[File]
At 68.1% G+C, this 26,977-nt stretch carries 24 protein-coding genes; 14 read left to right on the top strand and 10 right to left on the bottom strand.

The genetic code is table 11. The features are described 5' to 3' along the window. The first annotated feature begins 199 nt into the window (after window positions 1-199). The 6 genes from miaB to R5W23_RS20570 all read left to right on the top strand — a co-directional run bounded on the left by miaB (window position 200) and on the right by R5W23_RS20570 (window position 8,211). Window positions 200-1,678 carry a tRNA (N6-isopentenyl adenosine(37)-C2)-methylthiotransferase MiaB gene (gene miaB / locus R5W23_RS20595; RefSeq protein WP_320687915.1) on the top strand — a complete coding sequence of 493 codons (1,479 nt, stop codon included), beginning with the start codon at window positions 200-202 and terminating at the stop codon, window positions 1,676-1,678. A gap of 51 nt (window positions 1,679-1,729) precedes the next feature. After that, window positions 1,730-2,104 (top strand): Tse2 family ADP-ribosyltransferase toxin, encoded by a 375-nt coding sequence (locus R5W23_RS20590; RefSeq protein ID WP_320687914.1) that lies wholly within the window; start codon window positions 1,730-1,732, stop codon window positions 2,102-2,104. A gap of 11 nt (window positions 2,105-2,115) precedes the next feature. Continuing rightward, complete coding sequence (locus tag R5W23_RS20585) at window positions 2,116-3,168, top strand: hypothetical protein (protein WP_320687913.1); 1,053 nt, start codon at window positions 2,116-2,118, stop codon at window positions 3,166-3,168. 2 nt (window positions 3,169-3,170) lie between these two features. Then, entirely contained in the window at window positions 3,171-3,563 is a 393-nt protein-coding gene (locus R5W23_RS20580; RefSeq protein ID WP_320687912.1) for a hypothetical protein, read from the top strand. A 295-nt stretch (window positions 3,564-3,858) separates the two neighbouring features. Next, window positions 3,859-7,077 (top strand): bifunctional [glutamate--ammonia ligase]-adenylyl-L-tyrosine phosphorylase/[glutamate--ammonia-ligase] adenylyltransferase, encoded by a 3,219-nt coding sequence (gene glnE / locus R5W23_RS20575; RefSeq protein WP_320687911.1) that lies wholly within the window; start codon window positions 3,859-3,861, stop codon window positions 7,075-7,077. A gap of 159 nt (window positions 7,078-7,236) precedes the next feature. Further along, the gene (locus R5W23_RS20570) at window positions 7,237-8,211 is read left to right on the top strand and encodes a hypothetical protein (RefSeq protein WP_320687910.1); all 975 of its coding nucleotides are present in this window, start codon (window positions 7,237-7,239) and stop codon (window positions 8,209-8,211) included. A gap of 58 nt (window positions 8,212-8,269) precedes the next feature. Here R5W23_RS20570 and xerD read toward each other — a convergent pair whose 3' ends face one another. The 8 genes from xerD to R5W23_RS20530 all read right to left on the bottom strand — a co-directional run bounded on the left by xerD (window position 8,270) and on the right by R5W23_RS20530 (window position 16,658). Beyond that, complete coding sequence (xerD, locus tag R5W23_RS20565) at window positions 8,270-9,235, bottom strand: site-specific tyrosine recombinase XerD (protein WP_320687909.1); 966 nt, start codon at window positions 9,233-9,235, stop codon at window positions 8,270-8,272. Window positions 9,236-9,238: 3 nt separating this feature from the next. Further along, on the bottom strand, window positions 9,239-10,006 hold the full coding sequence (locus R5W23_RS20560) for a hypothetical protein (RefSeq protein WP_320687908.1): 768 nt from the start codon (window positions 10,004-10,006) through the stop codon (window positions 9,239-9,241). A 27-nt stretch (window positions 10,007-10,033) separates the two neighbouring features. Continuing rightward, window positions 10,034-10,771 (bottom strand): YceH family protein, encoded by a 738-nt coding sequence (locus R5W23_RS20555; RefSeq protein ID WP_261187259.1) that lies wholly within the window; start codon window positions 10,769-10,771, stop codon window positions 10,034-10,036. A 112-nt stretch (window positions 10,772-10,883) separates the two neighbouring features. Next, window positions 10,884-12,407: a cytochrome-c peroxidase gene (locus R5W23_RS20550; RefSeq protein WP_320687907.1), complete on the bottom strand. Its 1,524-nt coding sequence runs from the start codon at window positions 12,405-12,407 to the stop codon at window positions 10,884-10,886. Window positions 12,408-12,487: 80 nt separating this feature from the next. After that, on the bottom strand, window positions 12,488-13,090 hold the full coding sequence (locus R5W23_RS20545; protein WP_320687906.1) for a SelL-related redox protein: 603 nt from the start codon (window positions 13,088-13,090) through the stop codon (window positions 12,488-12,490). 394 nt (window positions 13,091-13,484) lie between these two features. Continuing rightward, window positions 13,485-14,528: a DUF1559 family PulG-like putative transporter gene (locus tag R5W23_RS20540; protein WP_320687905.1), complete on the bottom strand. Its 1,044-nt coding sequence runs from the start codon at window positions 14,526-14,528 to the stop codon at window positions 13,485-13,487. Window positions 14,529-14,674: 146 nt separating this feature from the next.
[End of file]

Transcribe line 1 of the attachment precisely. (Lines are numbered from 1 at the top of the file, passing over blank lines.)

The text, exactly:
At 68.1% G+C, this 26,977-nt stretch carries 24 protein-coding genes; 14 read left to right on the top strand and 10 right to left on the bottom strand.